To those on the Harvard Crimson Editorial Board who voted to publish “In Support of Boycott, Divest, Sanction and a Free Palestine”

To the Editor:

I am a former Climenko Fellow who loved teaching at Harvard Law School. I still have great fondness for the school, its students, and your newspaper. I now teach First Amendment Law at Dayton Law School.  I write to refute your editorial in support of the BDS movement, and specifically to refute the editorial’s analysis of the Israel-Palestine conflict, of America’s “first amendment blindspot,” and of the power imbalances at play.

The editorial, like most campus activism against Israel, is selectively critical of Israel. The editorial ignores Israel’s repeated desire to compromise with a two-state solution (including at Israel’s inception) and the Palestinian government’s continuous, fervent desire to abolish a country built by Holocaust survivors that remains a haven for a tiny minority of people still persecuted around the world.  The editorial also ignores the many ethno-states that are uncontroversial and the countries surrounding Israel where it is illegal to even be Jewish.  Sadly, the editorial sends a message to your Jewish writers (and readers) that they do not deserve to have a homeland.  You have chosen the anti-intellectual path of solidarity in ideology over the intellectual spirit of fairness and nuance that Harvard should represent. 

Your analysis of the “first amendment blindspot” with regards to Israel is also telling of the actual power dynamics at play.  As a scholar who believes in strong, robust First Amendment protections, I fully support all rights to criticize Israel. I do not believe this criticism is necessarily anti-Semitic, although a lot more of these criticisms are rooted in anti-Semitism than you acknowledge.  That said, the First Amendment rights that attach to boycotting are complex because boycotting is a coercive economic measure, not pure speech.  Further, the anti-Semitism that has increased in intensity on college campuses – often connected to anti-Zionist activism but certainly targeting all Jews – is often not treated the same way as incidents that trigger the speech-suppressive policies that administrators marshal to protect other targeted minority groups.  Your editorial ignores the chilling effects of these policies on classroom conversations on many important issues, although criticism of Israel is often a favorite topic of professors and students.  Jews are often uniquely tolerant of criticism on issues deeply connected with our identity and have also committed to the civil rights of other groups while being abandoned and often explicitly derided by many civil rights movements.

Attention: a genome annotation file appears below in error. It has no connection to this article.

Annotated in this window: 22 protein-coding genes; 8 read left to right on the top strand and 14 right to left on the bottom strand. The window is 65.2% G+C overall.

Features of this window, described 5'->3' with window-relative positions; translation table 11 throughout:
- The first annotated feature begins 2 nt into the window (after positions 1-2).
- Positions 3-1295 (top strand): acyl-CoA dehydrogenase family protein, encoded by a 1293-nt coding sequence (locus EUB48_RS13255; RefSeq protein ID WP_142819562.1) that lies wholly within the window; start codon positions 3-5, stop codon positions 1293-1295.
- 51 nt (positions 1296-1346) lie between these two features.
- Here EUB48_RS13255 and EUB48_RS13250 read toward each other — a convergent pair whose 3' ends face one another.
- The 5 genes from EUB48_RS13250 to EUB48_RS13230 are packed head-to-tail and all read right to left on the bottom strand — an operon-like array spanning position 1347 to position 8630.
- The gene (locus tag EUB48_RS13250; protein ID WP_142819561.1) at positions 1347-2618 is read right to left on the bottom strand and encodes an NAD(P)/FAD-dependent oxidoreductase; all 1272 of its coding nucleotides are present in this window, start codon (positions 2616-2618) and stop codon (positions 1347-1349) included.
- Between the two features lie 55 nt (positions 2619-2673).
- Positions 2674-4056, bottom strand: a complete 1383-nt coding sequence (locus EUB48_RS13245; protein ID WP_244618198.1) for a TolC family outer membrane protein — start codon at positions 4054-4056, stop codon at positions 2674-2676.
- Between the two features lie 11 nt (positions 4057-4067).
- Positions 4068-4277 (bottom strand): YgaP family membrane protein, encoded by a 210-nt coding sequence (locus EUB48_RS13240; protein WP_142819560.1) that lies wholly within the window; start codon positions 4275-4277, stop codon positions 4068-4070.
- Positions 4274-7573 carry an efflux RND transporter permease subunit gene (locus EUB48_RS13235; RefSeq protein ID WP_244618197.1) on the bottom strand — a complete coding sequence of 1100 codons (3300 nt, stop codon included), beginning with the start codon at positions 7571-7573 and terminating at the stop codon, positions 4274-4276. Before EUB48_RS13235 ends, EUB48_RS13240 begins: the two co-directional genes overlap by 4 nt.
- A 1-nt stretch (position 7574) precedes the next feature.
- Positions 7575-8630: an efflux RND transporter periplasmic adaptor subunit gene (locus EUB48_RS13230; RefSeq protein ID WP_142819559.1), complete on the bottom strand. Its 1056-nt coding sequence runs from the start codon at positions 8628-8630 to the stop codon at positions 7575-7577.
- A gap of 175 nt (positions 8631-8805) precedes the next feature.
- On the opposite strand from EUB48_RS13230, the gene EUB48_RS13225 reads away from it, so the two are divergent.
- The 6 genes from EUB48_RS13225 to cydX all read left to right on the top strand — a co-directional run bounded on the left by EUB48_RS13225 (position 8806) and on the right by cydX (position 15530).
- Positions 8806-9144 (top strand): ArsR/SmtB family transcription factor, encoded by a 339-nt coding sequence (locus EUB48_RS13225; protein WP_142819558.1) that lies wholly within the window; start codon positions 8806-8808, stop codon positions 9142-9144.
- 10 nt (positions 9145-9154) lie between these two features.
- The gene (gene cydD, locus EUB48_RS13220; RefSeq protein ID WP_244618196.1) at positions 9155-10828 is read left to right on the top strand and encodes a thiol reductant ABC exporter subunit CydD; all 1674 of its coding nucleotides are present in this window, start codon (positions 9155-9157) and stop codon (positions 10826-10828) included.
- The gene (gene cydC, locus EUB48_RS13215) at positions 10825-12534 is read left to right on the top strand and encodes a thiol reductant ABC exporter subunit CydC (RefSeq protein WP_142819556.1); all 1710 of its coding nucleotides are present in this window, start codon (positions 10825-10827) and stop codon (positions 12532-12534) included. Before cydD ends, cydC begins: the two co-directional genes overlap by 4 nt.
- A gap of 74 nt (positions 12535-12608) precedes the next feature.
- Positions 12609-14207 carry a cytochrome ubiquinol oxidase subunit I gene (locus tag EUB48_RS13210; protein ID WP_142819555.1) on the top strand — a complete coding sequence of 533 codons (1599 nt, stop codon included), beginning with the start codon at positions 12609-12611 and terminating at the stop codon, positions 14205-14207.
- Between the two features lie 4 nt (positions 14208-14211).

Harvard’s past includes institutional discrimination against Jews who, despite not being wealthy, were scoring quite high on standardized tests. To limit the number of Jews so that wealthy Protestant families were not dissuaded from sending their children to Harvard, Harvard’s admissions process began to include more “holistic” factors unrelated to academic success. In the present day, the increasing ideological power of equity initiatives means that Jews, who belong to a tiny minority, will have decreasing representation no matter how much we devote ourselves to excelling at academic and intellectual pursuits. The number of Jews at Ivy League institutions has fallen. These equity movements, because they are ideological in nature, have begun to lead academic institutions down a path that is anti-intellectual, favoring some visions of justice over rigorous, fair-minded scrutiny of evidence. What has changed the mind of the editors of the Harvard Crimson does not seem to be careful study, befitting members of one of the country’s most elite academic institutions, but watching an art installation and listening to one-sided discussions. Your analysis demonstrates that what happened with this editorial was far more an act of power than it was one of reason, or even justice.